Ford Foundation freezes $4 million funding to India

July 14, 2015 04:59 pm | Updated December 04, 2021 11:29 pm IST - NEW DELHI

A leading global charity has frozen $4 million in funding to India, squeezing aid to the poor, after a clampdown by Centre on donors deemed to be meddling in domestic politics that has raised concern in Washington.

The >government restrictions on the U.S.-based Ford Foundation relate to a $250,000 grant to a vocal Modi critic, but a top official at the charity said the fallout has hit projects that fight child marriage, provide clean water in slums and feed pregnant women.

"We don't want to move ahead until the time we are clear about the rules and nothing we do is viewed as illegal," the official said, requesting anonymity.

The Ford Foundation has donated more than $500 million to India since opening its first overseas office in Delhi in 1952. Its headquarters in New York did not respond to requests for comment about the decision to hold back funds.

India has toughened rules governing charities, and this year the government cancelled the registration of nearly 9,000 groups for failing to declare details of overseas donations.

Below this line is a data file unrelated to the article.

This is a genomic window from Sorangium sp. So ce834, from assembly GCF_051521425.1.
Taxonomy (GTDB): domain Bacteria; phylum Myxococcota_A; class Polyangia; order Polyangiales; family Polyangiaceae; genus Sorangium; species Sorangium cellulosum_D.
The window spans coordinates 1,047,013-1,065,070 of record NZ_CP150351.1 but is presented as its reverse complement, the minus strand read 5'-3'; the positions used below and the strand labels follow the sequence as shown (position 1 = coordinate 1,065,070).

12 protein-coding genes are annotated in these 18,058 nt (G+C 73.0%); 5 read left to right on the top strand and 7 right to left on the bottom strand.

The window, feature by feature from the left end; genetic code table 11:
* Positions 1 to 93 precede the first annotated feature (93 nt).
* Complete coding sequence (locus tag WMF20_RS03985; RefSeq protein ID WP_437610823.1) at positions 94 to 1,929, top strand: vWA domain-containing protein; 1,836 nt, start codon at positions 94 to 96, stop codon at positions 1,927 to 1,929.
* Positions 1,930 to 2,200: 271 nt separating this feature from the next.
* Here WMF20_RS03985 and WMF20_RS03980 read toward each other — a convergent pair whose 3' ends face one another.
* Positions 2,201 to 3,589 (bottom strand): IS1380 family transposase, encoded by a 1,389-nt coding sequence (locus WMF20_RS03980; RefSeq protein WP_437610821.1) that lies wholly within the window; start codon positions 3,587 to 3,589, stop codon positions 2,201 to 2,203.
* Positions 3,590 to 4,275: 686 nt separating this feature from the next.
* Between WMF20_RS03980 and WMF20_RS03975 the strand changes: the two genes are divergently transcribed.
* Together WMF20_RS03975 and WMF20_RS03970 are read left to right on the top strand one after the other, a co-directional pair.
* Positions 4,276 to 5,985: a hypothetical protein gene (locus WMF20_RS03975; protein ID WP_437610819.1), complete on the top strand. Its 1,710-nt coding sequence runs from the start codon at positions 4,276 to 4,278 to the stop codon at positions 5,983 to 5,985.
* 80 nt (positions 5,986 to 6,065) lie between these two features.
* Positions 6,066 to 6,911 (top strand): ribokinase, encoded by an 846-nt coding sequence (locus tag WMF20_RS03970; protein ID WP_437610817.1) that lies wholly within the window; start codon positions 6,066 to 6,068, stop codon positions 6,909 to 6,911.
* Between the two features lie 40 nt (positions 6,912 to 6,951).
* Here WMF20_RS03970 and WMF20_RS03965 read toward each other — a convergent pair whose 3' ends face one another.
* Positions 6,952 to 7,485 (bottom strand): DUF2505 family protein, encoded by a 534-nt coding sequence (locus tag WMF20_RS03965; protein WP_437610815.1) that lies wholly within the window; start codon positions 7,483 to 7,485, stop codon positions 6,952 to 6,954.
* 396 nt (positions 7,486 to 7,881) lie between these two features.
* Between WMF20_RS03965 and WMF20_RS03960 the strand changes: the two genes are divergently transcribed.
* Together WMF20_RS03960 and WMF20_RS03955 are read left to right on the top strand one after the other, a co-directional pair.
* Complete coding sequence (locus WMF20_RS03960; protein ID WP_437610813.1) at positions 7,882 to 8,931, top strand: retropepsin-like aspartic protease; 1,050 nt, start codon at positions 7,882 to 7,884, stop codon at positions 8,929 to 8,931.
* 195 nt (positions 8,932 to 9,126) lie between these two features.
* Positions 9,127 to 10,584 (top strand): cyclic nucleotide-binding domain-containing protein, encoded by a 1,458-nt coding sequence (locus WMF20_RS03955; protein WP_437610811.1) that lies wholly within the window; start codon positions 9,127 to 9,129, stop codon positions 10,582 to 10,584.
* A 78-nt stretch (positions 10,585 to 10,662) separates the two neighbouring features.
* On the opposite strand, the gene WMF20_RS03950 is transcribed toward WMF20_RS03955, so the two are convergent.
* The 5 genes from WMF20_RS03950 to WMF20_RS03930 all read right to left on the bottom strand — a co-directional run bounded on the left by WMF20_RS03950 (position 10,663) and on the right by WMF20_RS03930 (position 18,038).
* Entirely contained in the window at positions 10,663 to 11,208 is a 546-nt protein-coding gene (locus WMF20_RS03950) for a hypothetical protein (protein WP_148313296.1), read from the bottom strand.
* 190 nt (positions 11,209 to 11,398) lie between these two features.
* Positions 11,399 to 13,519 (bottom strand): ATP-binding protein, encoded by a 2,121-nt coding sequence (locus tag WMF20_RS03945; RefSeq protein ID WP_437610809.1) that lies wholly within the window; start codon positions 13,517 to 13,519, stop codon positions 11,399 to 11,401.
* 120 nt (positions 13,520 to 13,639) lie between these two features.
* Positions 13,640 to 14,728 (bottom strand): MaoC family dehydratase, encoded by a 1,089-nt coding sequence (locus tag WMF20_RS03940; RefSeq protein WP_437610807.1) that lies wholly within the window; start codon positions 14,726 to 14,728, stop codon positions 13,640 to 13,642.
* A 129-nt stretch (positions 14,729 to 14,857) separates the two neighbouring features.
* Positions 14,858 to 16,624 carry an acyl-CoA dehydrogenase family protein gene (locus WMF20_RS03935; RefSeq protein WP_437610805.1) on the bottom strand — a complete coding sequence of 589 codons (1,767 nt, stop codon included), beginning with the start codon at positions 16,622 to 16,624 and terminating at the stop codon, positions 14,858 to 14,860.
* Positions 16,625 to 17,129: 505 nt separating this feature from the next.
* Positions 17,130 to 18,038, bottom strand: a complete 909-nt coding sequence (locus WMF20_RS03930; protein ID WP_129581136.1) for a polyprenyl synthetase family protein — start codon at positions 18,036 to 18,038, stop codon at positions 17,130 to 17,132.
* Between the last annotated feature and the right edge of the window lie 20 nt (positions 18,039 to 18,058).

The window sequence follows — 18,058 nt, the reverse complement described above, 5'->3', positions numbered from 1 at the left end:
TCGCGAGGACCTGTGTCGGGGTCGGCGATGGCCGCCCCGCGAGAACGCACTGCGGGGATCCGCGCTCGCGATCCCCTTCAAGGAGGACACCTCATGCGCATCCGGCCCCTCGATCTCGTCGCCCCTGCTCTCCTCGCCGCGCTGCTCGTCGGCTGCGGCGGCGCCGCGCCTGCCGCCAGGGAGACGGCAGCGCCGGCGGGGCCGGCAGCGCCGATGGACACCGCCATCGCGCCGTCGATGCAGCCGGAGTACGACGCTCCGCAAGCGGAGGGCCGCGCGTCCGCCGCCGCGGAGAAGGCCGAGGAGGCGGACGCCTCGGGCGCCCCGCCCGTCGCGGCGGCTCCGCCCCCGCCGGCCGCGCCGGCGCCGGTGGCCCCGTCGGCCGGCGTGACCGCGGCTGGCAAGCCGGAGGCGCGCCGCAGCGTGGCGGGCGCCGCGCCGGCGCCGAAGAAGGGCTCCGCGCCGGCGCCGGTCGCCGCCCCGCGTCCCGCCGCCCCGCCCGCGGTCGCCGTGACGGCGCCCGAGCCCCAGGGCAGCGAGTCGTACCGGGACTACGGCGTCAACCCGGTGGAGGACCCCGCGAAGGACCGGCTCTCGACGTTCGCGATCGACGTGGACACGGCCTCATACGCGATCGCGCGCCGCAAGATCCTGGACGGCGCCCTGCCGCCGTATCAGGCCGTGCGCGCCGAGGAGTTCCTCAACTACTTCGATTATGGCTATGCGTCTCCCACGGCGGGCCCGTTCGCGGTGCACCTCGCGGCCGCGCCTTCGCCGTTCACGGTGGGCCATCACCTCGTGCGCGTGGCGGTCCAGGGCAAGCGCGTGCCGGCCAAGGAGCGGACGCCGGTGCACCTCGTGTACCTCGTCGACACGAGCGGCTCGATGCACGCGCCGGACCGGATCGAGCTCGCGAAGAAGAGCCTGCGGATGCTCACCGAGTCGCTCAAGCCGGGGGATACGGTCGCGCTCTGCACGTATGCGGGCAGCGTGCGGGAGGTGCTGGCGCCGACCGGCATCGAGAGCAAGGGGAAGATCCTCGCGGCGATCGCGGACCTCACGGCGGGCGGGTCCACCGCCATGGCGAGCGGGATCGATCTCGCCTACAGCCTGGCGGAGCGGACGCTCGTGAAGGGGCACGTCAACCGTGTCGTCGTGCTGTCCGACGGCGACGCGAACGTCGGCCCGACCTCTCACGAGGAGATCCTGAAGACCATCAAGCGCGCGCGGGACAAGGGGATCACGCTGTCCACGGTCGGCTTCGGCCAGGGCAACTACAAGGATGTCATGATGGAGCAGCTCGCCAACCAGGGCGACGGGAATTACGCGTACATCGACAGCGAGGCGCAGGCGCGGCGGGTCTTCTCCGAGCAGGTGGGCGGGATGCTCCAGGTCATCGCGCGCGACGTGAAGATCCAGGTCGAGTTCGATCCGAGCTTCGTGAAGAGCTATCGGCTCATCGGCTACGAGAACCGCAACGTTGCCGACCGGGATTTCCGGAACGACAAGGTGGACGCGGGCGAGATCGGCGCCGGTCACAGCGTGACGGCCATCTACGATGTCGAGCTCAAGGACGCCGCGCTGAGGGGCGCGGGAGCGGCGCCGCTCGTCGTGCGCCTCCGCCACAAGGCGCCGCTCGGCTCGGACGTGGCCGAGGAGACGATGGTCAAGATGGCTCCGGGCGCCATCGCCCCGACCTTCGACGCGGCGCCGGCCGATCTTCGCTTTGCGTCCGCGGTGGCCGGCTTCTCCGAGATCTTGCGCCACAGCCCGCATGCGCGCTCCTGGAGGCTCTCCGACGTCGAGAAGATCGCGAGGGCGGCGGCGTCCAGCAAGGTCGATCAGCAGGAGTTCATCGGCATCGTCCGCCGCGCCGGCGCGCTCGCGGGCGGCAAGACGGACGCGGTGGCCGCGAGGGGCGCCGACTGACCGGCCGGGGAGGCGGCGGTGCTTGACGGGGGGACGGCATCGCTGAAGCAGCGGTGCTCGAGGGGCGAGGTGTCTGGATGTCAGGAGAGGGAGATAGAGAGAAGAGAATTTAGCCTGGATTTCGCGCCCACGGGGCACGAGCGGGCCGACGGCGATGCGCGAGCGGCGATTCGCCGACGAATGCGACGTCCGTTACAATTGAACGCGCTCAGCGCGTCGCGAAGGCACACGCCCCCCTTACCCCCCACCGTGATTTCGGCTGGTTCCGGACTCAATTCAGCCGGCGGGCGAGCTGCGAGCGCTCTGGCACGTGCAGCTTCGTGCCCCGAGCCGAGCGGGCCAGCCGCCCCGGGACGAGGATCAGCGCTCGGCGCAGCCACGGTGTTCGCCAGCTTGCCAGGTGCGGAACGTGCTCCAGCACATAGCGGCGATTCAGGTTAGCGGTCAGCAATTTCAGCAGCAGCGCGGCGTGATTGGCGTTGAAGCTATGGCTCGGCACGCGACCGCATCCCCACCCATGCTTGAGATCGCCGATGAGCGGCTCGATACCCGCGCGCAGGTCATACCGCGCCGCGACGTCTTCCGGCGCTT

The Narendra Modi government has accused foreign charities of trying to hamper industrial projects on social and environmental grounds, and he has criticised what he called "five-star activists."

>Greenpeace India is among those affected, with bank accounts frozen and travel restrictions on some workers after it campaigned against issues including coal mining and nuclear power, areas Mr. Modi sees as key to economic growth.

Under a proposed law, foreign-funded NGOs face more regulatory hurdles and must agree their work will not be "detrimental to the national interest." Activists say the term is not clearly defined, leaving it open to abuse.

"Chilling effect"

Amid the crackdown, the Home Ministry put the $12.5 billion Ford Foundation on a watch list this year over funding it gave to activist Teesta Setalvad in 2009.

At the time she was pursuing legal cases against Mr. Modi, accusing him of failing to stop anti-Muslim rioting that killed at least 1,000 people when he was chief minister of Gujarat.

On Tuesday, CBI personnel >raided Ms. Setalvad's home after filing a criminal case against her last week for allegedly misusing the Ford Foundation grant. She could not be reached for comment on Tuesday.

B.K. Prasad, the official overseeing the home ministry's new approach, told Reuters the government had no intention of forcing NGOs to close.

"But we have every right to streamline their work," he said. "This attitude that nobody can question influential foreign donors must be put to an end."

U.S. Ambassador Richard Verma has said the United States was in dialogue with India on the matter, and he warned that the tougher approach may have a "chilling effect" on civil society and democratic traditions.

There are signs that may be happening already. At a meeting in New Delhi a week ago, the Ford Foundation told groups it funds to avoid words like "governance", "advocacy" or "human rights" in reports and proposals, said a person who attended.

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